Now, even Deutsche Bank credit strategist, Stuart Sparks, got the memo.
"History teaches us that although investments in productive capacity can in principle raise potential growth and r* in such a way that the debt incurred to finance fiscal stimulus is paid down over time (r-g<0), it turns out that there is little evidence that it has ever been achieved in the past.
The chart below illustrates that a rising federal debt as a percentage of GDP has historically been associated with declines in estimates of r* – the need to save to service debt depresses potential growth. The broad point is that aggressive spending is necessary, but not sufficient. Spending must be designed to raise productive capacity, potential growth, and r*. Absent true investment, public spending can lower r*, passively tightening for a fixed monetary stance."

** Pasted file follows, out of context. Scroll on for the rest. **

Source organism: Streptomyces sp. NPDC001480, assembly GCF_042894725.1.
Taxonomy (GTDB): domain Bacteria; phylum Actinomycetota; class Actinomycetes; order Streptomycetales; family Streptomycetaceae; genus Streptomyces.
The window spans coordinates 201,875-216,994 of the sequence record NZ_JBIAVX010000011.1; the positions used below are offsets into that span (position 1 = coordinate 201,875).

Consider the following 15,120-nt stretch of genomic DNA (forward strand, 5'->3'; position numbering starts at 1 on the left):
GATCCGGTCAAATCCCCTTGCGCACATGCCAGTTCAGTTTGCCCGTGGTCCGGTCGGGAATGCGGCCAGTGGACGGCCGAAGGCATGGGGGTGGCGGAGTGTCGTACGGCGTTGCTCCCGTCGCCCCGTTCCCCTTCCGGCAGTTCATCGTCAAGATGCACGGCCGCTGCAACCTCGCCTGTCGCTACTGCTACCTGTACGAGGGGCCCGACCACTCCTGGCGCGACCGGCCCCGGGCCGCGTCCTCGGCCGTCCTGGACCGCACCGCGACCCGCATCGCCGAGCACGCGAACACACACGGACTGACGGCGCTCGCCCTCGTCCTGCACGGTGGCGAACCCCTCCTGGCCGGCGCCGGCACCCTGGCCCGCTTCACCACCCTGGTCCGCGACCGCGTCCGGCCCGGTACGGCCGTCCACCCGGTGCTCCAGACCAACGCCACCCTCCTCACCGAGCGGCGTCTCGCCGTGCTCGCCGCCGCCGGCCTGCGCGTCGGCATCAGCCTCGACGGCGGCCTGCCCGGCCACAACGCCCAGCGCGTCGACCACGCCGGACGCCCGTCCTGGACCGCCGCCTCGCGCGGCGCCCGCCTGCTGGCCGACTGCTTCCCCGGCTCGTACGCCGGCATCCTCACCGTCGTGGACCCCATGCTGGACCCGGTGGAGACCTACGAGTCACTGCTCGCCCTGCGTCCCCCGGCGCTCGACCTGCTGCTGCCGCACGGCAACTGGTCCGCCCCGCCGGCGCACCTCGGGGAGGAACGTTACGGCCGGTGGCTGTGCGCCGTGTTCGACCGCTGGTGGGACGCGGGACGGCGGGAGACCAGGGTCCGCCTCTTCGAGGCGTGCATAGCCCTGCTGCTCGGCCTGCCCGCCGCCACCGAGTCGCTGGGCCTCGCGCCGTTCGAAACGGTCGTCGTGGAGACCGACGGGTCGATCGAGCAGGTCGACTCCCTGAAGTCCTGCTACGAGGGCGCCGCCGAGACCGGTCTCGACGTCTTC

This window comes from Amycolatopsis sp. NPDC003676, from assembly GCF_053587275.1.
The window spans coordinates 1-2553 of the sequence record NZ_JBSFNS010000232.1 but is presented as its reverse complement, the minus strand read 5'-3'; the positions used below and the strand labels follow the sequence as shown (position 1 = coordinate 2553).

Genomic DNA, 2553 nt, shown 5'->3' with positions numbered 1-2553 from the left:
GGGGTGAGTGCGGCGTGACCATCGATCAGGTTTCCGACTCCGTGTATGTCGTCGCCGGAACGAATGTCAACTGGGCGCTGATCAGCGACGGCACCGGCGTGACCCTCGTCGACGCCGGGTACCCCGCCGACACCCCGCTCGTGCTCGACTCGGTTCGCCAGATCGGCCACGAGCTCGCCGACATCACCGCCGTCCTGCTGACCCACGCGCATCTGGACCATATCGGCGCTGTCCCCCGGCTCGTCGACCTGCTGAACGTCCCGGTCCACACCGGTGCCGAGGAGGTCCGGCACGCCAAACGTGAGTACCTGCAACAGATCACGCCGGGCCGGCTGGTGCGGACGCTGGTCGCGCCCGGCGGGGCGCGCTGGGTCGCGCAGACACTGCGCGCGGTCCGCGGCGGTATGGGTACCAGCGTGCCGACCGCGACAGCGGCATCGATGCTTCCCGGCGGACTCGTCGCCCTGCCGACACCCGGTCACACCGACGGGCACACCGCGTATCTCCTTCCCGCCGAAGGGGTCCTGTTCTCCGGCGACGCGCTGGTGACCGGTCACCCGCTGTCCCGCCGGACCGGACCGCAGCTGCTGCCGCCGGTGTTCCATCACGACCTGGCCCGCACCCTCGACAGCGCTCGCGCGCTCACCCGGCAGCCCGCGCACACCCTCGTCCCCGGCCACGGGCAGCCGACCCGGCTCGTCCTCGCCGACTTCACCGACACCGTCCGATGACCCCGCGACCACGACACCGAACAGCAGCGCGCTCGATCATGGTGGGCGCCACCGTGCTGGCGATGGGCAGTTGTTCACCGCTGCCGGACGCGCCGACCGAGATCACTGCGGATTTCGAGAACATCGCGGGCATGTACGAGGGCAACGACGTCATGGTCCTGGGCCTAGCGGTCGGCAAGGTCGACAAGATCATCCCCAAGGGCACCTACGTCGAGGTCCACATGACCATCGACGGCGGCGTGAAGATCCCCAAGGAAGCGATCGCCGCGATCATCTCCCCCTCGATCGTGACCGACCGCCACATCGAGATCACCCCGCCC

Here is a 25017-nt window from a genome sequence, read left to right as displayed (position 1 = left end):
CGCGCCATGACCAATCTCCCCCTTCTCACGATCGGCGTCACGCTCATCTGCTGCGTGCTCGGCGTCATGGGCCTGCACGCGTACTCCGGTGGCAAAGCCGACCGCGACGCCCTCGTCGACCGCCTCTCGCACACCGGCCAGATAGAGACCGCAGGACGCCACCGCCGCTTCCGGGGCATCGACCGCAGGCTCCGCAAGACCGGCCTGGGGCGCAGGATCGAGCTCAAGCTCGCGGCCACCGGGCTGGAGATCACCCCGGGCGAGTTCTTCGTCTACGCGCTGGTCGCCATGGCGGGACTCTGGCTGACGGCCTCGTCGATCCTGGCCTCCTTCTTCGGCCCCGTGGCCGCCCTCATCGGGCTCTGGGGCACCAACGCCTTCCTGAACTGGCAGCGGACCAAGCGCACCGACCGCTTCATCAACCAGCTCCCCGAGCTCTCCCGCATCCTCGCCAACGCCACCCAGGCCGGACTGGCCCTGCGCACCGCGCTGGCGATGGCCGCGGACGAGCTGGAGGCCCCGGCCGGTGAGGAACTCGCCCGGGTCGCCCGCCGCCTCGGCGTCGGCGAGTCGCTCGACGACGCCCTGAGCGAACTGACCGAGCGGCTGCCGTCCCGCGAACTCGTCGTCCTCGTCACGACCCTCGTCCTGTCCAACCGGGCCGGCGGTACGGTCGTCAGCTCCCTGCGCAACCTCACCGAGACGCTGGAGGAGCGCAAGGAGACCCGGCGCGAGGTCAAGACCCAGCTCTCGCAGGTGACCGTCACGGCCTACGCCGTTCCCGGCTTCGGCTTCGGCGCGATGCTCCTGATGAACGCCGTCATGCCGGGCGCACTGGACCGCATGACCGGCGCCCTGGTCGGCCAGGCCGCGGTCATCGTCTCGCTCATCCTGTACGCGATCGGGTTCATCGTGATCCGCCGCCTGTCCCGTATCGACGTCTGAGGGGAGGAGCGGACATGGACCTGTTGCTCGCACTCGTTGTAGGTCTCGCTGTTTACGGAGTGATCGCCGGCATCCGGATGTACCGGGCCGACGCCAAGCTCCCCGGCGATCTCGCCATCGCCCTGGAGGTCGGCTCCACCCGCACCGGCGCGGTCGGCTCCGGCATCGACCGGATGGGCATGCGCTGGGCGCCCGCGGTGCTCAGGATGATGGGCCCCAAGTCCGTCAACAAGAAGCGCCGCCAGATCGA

Such is a logical conclusion, but one widely dismissed by economists and politicians. However, some fundamental analysis will underscore Mr. Sparks' comments.
To keep some consistency in the analysis, let's review the actions to date.
As the economy shut down in March of last year due to the pandemic, the Federal Reserve flooded the system with liquidity. At the same time, Congress passed a massive fiscal stimulus bill that extended Unemployment Benefits by $600 per week and sent $1200 checks directly to households.